Inside-out beauty ‘storm’: Skin microbiome firm Gallinée sees huge uptick in probiotic supplement
Gallinée’s Skin & Microbiome supplement – an ultra-concentrated blend of four live probiotic strains, inulin, selenium enriched yeast and vitamin B2 – launched in August 2020 and had been designed to help fight signs and causes of skin sensitivity and inflammation. Sold online on the brand’s direct-to-consumer (D2C) website, the 30-day supplement jar was now Gallinée’s main source of sales in its home market France.
Beauty supplement ‘storm’ with strong interest for acne skin
“In France it was like a massive storm. It’s now 70-80% of my sales in France,” said Marie Drago, founder of Gallinée.
“I didn’t expect that because we were not making it easy for ourselves; we were pitching around the gut-skin axis, and no-one was really doing that before, and we had never done supplements,” Drago told NutraIngredients and CosmeticsDesign-Europe.
However, the company had worked hard to educate its consumers on the science behind the gut-skin axis, she said, via its ‘Microbiome Académie’ tab on the website. Gallinée also offered a “little cookbook to go with the supplements” to help consumers reach their 30g daily fibre intake because this dosage couldn’t fit into the capsules, she said.
Now Gallinée’s “best performing product” in France, the supplement had also started to spark interest in the UK, Drago said, and the overall repurchase rate compared to its skin care items had been impressive, with many consumers repurchasing on a monthly basis.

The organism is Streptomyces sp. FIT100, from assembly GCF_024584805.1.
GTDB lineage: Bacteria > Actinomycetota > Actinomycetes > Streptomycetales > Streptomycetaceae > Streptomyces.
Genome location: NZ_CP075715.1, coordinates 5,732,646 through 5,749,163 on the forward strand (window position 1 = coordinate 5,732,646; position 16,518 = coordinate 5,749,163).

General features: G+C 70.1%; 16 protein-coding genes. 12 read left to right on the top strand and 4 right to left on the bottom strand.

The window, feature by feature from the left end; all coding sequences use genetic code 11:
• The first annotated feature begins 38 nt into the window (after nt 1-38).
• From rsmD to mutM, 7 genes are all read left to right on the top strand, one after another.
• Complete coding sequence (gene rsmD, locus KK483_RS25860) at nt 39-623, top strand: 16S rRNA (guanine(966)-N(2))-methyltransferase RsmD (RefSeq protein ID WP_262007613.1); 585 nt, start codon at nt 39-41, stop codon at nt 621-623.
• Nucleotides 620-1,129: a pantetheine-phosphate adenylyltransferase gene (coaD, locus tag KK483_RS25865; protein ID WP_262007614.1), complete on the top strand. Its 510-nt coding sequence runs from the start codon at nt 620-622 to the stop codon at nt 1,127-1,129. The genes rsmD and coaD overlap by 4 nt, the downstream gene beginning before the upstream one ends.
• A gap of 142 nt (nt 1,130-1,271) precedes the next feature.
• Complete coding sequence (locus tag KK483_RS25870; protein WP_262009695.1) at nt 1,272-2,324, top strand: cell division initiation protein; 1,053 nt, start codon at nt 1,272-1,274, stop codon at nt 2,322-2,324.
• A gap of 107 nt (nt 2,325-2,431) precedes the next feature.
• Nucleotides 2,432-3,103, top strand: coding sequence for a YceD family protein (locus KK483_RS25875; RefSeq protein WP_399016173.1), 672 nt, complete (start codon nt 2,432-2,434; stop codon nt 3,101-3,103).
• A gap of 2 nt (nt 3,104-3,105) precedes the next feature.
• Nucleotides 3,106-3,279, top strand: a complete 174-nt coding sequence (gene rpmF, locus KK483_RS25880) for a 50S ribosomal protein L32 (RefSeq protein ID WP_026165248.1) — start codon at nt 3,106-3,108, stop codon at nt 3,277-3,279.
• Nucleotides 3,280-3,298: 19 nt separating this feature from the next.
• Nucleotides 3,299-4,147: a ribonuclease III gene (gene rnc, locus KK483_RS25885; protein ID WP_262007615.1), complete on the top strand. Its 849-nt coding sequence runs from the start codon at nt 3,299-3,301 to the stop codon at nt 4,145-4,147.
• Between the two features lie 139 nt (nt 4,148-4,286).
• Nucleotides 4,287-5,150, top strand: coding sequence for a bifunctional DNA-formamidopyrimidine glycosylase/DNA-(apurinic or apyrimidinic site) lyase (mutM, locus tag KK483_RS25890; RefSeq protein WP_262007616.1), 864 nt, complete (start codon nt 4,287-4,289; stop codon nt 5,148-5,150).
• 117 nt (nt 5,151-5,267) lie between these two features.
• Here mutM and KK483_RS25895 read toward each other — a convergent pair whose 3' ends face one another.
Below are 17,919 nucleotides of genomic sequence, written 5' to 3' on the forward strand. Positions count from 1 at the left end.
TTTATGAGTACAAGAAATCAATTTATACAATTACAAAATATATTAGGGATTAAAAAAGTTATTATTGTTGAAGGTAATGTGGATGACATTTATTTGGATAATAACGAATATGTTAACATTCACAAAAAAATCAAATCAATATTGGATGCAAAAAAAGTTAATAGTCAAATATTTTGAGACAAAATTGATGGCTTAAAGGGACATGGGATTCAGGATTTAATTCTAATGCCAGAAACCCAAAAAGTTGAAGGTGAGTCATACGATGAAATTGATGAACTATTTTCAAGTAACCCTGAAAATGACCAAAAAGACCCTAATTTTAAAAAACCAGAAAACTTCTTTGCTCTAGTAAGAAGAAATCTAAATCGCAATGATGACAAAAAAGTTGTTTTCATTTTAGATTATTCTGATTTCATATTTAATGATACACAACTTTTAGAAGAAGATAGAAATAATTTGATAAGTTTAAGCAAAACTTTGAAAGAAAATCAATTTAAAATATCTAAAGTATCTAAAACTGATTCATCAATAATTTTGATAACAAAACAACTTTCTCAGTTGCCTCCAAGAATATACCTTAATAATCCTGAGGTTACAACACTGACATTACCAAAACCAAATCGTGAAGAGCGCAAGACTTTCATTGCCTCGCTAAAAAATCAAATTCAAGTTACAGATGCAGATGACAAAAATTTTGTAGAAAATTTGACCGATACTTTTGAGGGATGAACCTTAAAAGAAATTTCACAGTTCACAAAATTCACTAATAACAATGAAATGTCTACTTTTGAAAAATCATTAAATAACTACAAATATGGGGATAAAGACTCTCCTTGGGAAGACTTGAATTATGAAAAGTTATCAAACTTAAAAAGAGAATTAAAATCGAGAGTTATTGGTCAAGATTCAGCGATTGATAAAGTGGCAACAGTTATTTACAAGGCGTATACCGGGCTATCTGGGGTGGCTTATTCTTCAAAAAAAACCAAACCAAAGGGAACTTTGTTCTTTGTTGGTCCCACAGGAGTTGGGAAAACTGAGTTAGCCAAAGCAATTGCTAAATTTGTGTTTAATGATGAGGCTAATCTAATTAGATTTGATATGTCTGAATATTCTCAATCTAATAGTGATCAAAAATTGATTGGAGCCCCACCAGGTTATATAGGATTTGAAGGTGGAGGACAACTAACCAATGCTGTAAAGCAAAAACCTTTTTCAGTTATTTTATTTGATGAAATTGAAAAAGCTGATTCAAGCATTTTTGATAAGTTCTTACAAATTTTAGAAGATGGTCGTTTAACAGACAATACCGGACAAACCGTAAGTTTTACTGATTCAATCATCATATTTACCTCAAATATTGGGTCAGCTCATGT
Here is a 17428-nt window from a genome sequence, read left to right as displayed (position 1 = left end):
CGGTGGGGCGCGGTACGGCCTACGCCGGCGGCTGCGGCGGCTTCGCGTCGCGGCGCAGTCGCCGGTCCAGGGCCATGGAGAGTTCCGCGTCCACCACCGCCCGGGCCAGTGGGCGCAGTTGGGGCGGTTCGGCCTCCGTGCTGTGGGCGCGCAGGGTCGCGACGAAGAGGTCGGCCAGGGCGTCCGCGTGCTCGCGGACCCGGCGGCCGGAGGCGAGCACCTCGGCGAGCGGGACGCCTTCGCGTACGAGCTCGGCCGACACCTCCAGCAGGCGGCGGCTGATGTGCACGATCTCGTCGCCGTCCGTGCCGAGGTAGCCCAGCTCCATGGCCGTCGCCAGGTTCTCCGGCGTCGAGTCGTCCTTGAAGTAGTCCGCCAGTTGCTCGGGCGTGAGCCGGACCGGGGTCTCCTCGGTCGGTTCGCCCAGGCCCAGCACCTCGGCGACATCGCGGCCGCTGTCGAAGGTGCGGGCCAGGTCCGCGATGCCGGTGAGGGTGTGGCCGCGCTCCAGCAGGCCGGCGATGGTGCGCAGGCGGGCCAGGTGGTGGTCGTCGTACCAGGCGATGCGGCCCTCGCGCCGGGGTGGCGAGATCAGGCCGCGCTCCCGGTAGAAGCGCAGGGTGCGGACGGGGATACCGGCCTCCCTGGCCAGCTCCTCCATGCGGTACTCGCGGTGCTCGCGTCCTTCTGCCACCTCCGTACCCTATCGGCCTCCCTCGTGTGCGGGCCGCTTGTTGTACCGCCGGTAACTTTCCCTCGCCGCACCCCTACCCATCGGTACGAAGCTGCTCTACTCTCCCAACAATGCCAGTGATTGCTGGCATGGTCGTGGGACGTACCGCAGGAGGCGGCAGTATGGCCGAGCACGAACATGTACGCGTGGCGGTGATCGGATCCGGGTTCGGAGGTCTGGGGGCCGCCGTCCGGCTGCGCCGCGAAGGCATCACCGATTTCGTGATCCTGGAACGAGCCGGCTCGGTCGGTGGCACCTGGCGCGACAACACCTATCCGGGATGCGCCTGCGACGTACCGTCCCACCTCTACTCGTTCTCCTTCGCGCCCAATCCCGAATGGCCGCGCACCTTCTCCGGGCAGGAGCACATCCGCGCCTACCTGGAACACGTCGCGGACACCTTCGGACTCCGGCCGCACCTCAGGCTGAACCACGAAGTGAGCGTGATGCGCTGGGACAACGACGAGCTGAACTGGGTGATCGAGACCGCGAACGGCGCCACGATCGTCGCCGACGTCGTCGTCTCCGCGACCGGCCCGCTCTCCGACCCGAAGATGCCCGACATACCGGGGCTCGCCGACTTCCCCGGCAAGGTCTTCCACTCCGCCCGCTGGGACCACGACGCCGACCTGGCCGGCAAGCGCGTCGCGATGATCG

Asked what type of consumers had engaged most with the supplement offering, Drago said that despite it being designed and positioned for sensitive skin because of certain probiotic strains, there had been a clear uptake amongst consumers with acne.
“I think it makes sense because it’s very highly dosed in probiotics, so it reduces systemic inflammation in some way, but that’s not what I was expecting,” she said.
Developing supplements for other skin issues was, however, on Gallinée’s future agenda, including a targeting anti-ageing, she said.
Beyond inulin – supplement innovation will need ingestible prebiotic advances
While Gallinée remained highly specialised in skin microbiome topical skin care, Drago said it was supplements that probably held most promise in contributing to future growth of the skin microbiome category.
“It makes so much sense because the science is progressing enough so we can develop supplements that will help from the inside, with probiotics. The technology is progressing too,” she said.
However, there was currently a lack of options when wanting to work with ingestible prebiotics, she said.
“In topical, we’ve got access to a full range of prebiotics, but I was really surprised at the lack of anything ingestible; it’s inulin or inulin.”
“…Probiotic supplements are so easy – you can select our strains and study their good – but with prebiotics it’s really hard to find anything you take orally and any [with] beauty claims, and I’ve been looking a lot. People don’t seem to be in that segment yet.”
For skin microbiome-targeted supplements to advance, Drago said innovation in ingestible prebiotics that carried beauty claims would also have to advance.
“Honestly, I was surprised because people have been doing supplements for such a long time.”